At this year’s NRF Big Show, I focused my time on discovering and searching out new tech and experiences that will be incorporated in the stores of tomorrow. During my time, here are three quick observations that I made:
- Computer vision AI is taking the first steps to transforming brick and mortar. Computer vision AI has the potential to solve multiple issues for brick-and-mortar retail, including: identifying store inventory in real-time; providing real-time analytics on customers and employees (similar to web analytics); eliminating checkout lines; and reducing fraud and loss. Furthermore, layering in facial recognition capabilities can open new opportunities for customer service, loyalty, and payments. There are hurdles on the path to computer vision nirvana that are too numerous to detail in a blog post (namely, privacy and trust concerns). As customers become more comfortable with it and experience the convenience and CX enhancements, computer vision will begin to take hold over the long term.
- New connected lighting technology helps create better in-store experiences. Wi-Fi has often been used to connect the store to consumer in-app experiences, but customers have to go through the friction-filled process of logging into their app to access the Wi-Fi. Diebold Nixdorf was showcasing an in-store in-app experience that utilizes connected store lighting from Philips that provides indoor location services. The lighting pulse (not recognizable by the human eye) can be picked up by the selfie camera on a user’s device. The tech can orientate the user for wayfinding, and if customers need assistance, they can push a help button in their app and a store associate will easily locate them.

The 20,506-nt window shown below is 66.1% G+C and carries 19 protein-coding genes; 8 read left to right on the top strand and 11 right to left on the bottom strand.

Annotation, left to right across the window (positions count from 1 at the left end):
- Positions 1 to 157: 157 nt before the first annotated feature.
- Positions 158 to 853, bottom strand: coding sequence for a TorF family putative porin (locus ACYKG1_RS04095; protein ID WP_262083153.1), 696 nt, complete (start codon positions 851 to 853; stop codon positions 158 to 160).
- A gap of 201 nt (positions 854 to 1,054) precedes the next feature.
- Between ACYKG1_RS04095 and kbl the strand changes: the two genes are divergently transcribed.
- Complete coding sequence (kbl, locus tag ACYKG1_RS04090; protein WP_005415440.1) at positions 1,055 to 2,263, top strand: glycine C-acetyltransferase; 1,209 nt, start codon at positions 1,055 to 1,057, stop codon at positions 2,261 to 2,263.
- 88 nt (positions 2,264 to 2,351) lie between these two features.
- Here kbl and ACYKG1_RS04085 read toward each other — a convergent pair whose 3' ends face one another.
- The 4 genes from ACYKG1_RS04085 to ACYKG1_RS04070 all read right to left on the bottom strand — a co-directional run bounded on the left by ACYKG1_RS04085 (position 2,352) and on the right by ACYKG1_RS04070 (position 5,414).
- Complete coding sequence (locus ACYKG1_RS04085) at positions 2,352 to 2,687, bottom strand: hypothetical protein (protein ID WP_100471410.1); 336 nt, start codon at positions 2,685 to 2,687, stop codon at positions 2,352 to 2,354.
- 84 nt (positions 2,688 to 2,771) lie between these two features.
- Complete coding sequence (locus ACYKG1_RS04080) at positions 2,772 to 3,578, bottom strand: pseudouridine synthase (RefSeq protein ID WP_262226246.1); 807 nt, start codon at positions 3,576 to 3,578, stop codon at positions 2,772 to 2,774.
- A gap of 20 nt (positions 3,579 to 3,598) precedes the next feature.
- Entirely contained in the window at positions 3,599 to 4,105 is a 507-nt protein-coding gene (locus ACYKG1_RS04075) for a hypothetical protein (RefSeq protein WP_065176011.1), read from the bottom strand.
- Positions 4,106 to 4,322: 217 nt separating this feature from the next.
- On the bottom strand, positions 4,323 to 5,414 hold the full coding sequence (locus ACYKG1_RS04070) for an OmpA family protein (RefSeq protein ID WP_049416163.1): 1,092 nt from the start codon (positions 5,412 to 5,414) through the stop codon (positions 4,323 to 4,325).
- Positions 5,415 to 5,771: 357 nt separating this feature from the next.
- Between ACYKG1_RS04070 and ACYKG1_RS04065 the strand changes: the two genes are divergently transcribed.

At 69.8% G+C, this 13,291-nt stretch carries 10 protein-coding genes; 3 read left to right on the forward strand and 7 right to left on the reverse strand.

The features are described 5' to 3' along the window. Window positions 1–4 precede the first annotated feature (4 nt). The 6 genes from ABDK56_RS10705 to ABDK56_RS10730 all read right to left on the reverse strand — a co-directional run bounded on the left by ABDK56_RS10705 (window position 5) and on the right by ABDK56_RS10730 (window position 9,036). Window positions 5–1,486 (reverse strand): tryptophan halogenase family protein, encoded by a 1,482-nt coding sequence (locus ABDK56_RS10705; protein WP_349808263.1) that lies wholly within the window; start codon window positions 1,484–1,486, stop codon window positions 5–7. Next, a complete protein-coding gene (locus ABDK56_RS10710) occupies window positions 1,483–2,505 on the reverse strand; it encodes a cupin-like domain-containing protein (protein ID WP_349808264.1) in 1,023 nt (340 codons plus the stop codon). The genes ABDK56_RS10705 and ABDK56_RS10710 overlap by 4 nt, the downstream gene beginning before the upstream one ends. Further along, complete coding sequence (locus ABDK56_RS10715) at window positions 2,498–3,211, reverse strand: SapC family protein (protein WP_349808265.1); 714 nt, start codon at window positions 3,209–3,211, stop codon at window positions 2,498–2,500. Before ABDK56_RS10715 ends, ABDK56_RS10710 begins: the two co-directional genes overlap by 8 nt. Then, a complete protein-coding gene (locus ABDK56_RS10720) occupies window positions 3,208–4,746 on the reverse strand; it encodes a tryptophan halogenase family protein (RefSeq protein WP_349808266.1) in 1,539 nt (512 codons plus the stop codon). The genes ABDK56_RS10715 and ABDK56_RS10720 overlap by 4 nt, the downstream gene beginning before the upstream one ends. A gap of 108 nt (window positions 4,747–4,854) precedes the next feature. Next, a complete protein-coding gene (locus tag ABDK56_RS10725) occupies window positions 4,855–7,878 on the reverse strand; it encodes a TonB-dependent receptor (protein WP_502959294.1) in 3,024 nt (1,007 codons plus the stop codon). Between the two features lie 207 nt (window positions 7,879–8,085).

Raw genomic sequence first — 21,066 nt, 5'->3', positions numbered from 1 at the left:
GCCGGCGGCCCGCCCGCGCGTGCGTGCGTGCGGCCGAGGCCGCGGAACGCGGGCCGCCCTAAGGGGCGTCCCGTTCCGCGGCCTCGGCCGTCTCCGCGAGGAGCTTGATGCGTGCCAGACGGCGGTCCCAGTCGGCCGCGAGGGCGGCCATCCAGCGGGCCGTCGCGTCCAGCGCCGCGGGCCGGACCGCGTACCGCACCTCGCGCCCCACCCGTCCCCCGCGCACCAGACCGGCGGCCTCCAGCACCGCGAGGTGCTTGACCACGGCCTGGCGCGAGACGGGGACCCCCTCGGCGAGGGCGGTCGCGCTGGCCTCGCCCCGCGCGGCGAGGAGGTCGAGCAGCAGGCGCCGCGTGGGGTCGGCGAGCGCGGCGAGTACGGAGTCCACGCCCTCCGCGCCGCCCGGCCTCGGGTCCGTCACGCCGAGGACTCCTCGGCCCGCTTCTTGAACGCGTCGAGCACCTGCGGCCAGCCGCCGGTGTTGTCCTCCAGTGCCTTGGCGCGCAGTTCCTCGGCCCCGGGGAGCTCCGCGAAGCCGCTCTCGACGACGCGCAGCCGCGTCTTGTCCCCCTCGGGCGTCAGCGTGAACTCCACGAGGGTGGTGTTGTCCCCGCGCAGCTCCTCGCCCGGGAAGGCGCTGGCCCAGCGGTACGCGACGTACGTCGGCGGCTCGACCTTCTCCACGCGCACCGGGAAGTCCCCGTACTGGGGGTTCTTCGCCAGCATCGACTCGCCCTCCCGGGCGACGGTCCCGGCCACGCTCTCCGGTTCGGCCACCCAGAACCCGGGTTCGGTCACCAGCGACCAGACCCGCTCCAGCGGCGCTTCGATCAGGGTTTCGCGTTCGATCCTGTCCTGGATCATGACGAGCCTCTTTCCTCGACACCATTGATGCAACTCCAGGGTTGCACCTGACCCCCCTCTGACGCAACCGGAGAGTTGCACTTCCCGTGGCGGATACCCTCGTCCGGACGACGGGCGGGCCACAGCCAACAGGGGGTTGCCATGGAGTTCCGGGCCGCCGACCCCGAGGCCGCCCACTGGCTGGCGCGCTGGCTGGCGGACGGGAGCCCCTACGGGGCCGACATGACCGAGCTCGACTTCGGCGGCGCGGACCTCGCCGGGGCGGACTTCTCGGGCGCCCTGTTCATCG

- Store visits disappoint. We visited several New York flagship brand stores looking for creative or technological experiences that wowed shoppers. Many of the stores had unique experiences (such as areas for customization, hands-on demos, and art installations), but they were not being utilized to their full potential. Retailers are attempting to create retail theater, but instead we found underutilized props that did little to enhance the customer experience — more to come on that in 2019.